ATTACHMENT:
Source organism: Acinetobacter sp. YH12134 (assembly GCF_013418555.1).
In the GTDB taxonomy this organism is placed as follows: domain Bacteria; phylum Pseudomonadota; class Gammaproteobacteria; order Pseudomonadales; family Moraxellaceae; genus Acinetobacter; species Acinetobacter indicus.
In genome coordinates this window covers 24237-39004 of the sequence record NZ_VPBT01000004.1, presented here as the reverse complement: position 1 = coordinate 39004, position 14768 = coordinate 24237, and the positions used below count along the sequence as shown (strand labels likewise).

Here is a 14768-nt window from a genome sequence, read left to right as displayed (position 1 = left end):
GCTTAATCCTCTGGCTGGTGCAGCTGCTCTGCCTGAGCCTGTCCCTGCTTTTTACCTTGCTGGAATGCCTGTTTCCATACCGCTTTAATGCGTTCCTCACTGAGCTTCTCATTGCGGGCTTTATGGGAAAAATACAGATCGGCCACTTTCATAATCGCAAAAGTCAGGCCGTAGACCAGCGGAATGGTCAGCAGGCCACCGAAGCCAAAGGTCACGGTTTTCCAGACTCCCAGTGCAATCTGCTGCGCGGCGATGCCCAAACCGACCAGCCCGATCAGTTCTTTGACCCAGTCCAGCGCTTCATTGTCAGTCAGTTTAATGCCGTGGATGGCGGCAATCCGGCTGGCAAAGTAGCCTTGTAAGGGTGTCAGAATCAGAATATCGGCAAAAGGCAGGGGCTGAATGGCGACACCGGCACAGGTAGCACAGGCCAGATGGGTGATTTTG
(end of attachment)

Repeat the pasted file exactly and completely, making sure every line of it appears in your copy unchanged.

Source organism: Acinetobacter sp. YH12134 (assembly GCF_013418555.1).
In the GTDB taxonomy this organism is placed as follows: domain Bacteria; phylum Pseudomonadota; class Gammaproteobacteria; order Pseudomonadales; family Moraxellaceae; genus Acinetobacter; species Acinetobacter indicus.
In genome coordinates this window covers 24237-39004 of the sequence record NZ_VPBT01000004.1, presented here as the reverse complement: position 1 = coordinate 39004, position 14768 = coordinate 24237, and the positions used below count along the sequence as shown (strand labels likewise).

Here is a 14768-nt window from a genome sequence, read left to right as displayed (position 1 = left end):
GCTTAATCCTCTGGCTGGTGCAGCTGCTCTGCCTGAGCCTGTCCCTGCTTTTTACCTTGCTGGAATGCCTGTTTCCATACCGCTTTAATGCGTTCCTCACTGAGCTTCTCATTGCGGGCTTTATGGGAAAAATACAGATCGGCCACTTTCATAATCGCAAAAGTCAGGCCGTAGACCAGCGGAATGGTCAGCAGGCCACCGAAGCCAAAGGTCACGGTTTTCCAGACTCCCAGTGCAATCTGCTGCGCGGCGATGCCCAAACCGACCAGCCCGATCAGTTCTTTGACCCAGTCCAGCGCTTCATTGTCAGTCAGTTTAATGCCGTGGATGGCGGCAATCCGGCTGGCAAAGTAGCCTTGTAAGGGTGTCAGAATCAGAATATCGGCAAAAGGCAGGGGCTGAATGGCGACACCGGCACAGGTAGCACAGGCCAGATGGGTGATTTTG